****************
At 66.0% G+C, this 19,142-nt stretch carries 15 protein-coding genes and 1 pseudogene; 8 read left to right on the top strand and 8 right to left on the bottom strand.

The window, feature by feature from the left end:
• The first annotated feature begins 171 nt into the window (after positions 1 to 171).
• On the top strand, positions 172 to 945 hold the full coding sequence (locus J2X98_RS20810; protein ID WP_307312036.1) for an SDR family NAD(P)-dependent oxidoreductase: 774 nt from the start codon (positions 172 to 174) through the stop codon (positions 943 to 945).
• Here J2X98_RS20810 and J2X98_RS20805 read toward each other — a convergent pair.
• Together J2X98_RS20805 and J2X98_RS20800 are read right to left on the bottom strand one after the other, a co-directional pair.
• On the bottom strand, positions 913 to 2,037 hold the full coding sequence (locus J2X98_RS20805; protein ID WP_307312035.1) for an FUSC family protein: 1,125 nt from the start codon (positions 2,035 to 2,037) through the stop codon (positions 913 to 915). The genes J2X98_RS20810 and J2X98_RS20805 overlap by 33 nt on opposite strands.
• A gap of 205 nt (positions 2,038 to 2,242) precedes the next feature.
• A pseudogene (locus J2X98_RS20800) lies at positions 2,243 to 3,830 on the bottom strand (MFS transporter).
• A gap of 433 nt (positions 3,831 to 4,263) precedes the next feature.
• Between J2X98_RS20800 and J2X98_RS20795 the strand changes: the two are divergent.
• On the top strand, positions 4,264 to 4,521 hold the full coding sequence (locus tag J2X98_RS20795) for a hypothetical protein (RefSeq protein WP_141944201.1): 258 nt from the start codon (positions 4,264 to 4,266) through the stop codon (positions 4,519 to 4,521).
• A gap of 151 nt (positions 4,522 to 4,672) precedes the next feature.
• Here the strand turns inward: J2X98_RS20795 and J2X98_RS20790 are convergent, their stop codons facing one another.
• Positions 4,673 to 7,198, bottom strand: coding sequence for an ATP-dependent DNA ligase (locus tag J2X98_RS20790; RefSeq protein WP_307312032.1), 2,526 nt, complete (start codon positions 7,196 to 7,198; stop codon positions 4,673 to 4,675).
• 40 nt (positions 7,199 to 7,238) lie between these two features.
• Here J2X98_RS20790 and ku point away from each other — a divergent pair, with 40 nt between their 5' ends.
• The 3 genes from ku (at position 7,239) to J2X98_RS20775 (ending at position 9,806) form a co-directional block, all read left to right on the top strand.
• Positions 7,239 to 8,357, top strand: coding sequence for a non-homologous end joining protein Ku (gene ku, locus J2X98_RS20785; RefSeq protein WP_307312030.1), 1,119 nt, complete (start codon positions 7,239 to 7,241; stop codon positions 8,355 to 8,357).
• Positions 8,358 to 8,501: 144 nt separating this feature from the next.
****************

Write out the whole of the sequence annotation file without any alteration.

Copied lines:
At 66.0% G+C, this 19,142-nt stretch carries 15 protein-coding genes and 1 pseudogene; 8 read left to right on the top strand and 8 right to left on the bottom strand.

The window, feature by feature from the left end:
• The first annotated feature begins 171 nt into the window (after positions 1 to 171).
• On the top strand, positions 172 to 945 hold the full coding sequence (locus J2X98_RS20810; protein ID WP_307312036.1) for an SDR family NAD(P)-dependent oxidoreductase: 774 nt from the start codon (positions 172 to 174) through the stop codon (positions 943 to 945).
• Here J2X98_RS20810 and J2X98_RS20805 read toward each other — a convergent pair.
• Together J2X98_RS20805 and J2X98_RS20800 are read right to left on the bottom strand one after the other, a co-directional pair.
• On the bottom strand, positions 913 to 2,037 hold the full coding sequence (locus J2X98_RS20805; protein ID WP_307312035.1) for an FUSC family protein: 1,125 nt from the start codon (positions 2,035 to 2,037) through the stop codon (positions 913 to 915). The genes J2X98_RS20810 and J2X98_RS20805 overlap by 33 nt on opposite strands.
• A gap of 205 nt (positions 2,038 to 2,242) precedes the next feature.
• A pseudogene (locus J2X98_RS20800) lies at positions 2,243 to 3,830 on the bottom strand (MFS transporter).
• A gap of 433 nt (positions 3,831 to 4,263) precedes the next feature.
• Between J2X98_RS20800 and J2X98_RS20795 the strand changes: the two are divergent.
• On the top strand, positions 4,264 to 4,521 hold the full coding sequence (locus tag J2X98_RS20795) for a hypothetical protein (RefSeq protein WP_141944201.1): 258 nt from the start codon (positions 4,264 to 4,266) through the stop codon (positions 4,519 to 4,521).
• A gap of 151 nt (positions 4,522 to 4,672) precedes the next feature.
• Here the strand turns inward: J2X98_RS20795 and J2X98_RS20790 are convergent, their stop codons facing one another.
• Positions 4,673 to 7,198, bottom strand: coding sequence for an ATP-dependent DNA ligase (locus tag J2X98_RS20790; RefSeq protein WP_307312032.1), 2,526 nt, complete (start codon positions 7,196 to 7,198; stop codon positions 4,673 to 4,675).
• 40 nt (positions 7,199 to 7,238) lie between these two features.
• Here J2X98_RS20790 and ku point away from each other — a divergent pair, with 40 nt between their 5' ends.
• The 3 genes from ku (at position 7,239) to J2X98_RS20775 (ending at position 9,806) form a co-directional block, all read left to right on the top strand.
• Positions 7,239 to 8,357, top strand: coding sequence for a non-homologous end joining protein Ku (gene ku, locus J2X98_RS20785; RefSeq protein WP_307312030.1), 1,119 nt, complete (start codon positions 7,239 to 7,241; stop codon positions 8,355 to 8,357).
• Positions 8,358 to 8,501: 144 nt separating this feature from the next.